Edwards, Assurance, and the Beauty of God
I’ve never really read Jonathan Edwards (I know, I know, shame on me), but I’m presently reading Gerald McDermott’s brief guide to The Great Theologians (IVP), and he includes a chapter introducing several major points in Edwards’ thought. One issue struck me particularly. According to McDermott,
“Edwards said that what distinguishes the regenerate from the unregenerate is that the former see the beauty of holiness. The latter see only God’s holiness. This is why the devils in hell see that God is holy, but remain in hell. The regenerate love that holiness because they see its beauty. So it is aesthetic vision that separates the saved from the unsaved” (120).
As I first read this, it occurred to me that this statement has huge implications for Christian assurance of salvation. All Christians long for certainty of their right standing before God. Most (if not all) have at one time or another wondered whether their experience of salvation was indeed authentic. The question is often answered in terms of obedience. After all, Jesus said that those who love him will obey him. And while that is of course true, indwelling sin remains even after we are justified. So, if our obedience is not an infallible indicator of Christian assurance, what are we to do?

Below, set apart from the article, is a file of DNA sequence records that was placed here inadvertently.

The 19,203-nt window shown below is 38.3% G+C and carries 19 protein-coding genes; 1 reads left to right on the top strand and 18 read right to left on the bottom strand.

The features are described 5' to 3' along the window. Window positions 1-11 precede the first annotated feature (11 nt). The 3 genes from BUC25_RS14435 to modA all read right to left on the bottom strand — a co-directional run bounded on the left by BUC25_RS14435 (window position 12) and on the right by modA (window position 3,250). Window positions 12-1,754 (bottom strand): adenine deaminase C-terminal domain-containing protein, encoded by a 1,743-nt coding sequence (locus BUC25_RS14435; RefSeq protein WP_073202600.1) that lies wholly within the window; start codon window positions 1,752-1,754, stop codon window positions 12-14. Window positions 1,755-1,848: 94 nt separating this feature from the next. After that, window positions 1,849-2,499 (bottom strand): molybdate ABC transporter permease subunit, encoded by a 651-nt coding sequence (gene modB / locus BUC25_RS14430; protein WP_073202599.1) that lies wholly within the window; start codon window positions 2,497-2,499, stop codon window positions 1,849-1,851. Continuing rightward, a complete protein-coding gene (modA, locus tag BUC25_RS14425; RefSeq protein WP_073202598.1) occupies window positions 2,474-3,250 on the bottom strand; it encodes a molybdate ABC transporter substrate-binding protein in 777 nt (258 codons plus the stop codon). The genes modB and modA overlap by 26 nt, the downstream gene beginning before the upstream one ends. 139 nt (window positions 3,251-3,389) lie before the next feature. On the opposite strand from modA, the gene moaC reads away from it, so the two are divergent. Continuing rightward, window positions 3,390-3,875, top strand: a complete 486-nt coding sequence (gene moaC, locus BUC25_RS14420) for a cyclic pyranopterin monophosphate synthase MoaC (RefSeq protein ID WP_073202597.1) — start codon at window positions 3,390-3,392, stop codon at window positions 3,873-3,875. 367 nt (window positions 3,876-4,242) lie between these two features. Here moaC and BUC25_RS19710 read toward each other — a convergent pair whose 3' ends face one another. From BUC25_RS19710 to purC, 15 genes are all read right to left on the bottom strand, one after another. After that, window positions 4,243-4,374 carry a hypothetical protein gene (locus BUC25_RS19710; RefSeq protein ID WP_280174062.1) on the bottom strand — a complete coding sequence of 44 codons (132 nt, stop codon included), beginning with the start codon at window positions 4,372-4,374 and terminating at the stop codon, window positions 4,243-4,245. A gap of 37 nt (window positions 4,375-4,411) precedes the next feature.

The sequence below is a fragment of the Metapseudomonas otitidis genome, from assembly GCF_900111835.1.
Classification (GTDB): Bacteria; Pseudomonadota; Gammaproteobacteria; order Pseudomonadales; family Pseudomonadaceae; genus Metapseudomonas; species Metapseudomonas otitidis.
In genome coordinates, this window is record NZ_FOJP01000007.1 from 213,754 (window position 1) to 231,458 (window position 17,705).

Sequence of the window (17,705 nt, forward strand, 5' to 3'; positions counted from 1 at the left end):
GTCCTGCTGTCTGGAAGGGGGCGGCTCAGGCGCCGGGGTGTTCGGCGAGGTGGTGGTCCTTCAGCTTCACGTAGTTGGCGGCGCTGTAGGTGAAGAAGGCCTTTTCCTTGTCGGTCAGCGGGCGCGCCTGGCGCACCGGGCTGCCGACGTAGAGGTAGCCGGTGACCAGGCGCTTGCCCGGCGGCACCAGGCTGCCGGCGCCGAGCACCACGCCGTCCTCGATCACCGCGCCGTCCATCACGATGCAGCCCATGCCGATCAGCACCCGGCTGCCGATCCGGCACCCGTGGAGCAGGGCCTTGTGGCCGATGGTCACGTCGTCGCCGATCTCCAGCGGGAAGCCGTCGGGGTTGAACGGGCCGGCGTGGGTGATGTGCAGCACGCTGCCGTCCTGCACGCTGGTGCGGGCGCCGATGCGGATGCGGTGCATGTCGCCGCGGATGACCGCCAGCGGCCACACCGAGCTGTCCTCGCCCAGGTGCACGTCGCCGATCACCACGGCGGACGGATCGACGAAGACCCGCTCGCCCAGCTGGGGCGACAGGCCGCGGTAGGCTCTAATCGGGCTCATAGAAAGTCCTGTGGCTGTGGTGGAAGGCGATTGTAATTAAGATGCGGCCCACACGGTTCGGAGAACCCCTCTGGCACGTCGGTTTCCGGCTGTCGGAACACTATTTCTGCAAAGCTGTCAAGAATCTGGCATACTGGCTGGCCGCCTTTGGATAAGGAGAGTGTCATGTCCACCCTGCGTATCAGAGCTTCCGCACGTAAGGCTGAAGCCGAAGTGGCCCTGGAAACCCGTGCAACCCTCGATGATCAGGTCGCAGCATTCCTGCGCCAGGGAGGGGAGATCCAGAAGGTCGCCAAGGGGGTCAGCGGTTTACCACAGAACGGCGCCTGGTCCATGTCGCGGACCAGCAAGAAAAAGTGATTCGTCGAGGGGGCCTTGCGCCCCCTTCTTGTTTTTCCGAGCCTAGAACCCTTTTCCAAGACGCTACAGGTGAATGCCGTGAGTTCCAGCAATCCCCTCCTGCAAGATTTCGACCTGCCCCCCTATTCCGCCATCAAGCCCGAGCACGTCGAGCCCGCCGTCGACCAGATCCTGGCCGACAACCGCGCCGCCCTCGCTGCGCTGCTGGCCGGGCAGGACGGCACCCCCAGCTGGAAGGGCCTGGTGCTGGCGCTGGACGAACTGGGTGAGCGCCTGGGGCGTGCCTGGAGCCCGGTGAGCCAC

McDermott’s reading of Edwards suggests that the regenerate see God’s holiness as beautiful, and that this is precisely what separates them from the unregenerate. If correct, this should mean that the Christian can find some measure of assurance by considering whether he finds God’s holiness to be beautiful or attractive. I find this to be greatly comforting because, even when I stumble, I know that I have loved and longed for the holiness of godly character. Nothing is more desirable than the altogether perfect and pure holiness of the triune God. Indeed, the beauty of his holiness is unspeakable. Even when we find ourselves grieving over indwelling sin, this aesthetic approach to assurance means that assurance can be maintained because grief over sin comes from a failure to reflect that which we find supremely beautiful, namely divine holiness. I suspect this is part of what it means for God’s Spirit to testify with our spirits that we are his children.
So, Christian, when you find yourself asking how you know that the regenerating Spirit of God dwells in you, consider whether you find God’s holiness beautiful. Does your heart long to properly reflect God’s great glory? Do you desire to see the beauty of God’s holiness? If so, then you may be sure that you belong to him!